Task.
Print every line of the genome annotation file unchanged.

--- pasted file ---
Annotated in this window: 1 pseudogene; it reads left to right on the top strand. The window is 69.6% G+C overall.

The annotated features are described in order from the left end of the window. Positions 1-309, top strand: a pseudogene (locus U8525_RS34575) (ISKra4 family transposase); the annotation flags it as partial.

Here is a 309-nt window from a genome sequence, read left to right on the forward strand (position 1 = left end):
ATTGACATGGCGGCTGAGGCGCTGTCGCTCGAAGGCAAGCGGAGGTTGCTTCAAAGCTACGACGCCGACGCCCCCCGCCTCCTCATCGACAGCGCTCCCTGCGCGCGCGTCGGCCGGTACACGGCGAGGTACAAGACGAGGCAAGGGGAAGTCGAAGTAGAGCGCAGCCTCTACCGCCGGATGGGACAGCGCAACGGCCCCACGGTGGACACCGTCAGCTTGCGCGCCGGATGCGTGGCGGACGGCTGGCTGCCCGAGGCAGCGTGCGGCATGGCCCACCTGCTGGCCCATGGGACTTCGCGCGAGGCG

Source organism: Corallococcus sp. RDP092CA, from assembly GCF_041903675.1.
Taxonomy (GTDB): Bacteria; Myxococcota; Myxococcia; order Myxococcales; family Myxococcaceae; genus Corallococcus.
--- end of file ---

Annotated in this window: 1 pseudogene; it reads left to right on the top strand. The window is 69.6% G+C overall.

The annotated features are described in order from the left end of the window. Positions 1-309, top strand: a pseudogene (locus U8525_RS34575) (ISKra4 family transposase); the annotation flags it as partial.

Here is a 309-nt window from a genome sequence, read left to right on the forward strand (position 1 = left end):
ATTGACATGGCGGCTGAGGCGCTGTCGCTCGAAGGCAAGCGGAGGTTGCTTCAAAGCTACGACGCCGACGCCCCCCGCCTCCTCATCGACAGCGCTCCCTGCGCGCGCGTCGGCCGGTACACGGCGAGGTACAAGACGAGGCAAGGGGAAGTCGAAGTAGAGCGCAGCCTCTACCGCCGGATGGGACAGCGCAACGGCCCCACGGTGGACACCGTCAGCTTGCGCGCCGGATGCGTGGCGGACGGCTGGCTGCCCGAGGCAGCGTGCGGCATGGCCCACCTGCTGGCCCATGGGACTTCGCGCGAGGCG

Source organism: Corallococcus sp. RDP092CA, from assembly GCF_041903675.1.
Taxonomy (GTDB): Bacteria; Myxococcota; Myxococcia; order Myxococcales; family Myxococcaceae; genus Corallococcus.